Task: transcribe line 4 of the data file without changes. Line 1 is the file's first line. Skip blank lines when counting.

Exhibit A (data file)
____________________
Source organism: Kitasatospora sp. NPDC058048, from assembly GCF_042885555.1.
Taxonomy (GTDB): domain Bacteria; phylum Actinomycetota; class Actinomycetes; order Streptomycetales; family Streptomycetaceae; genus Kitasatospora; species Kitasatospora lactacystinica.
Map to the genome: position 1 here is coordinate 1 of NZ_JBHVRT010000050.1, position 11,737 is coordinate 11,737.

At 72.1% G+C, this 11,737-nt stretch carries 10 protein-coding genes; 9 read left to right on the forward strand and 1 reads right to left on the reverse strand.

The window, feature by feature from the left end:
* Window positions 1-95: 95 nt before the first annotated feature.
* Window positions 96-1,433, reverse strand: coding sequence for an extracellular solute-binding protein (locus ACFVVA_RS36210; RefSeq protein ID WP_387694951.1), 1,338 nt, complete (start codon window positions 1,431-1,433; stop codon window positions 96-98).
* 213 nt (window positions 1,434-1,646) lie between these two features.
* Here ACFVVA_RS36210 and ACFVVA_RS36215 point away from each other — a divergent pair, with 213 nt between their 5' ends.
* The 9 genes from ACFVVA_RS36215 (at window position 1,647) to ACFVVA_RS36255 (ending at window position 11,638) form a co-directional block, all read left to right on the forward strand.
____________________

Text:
At 72.1% G+C, this 11,737-nt stretch carries 10 protein-coding genes; 9 read left to right on the forward strand and 1 reads right to left on the reverse strand.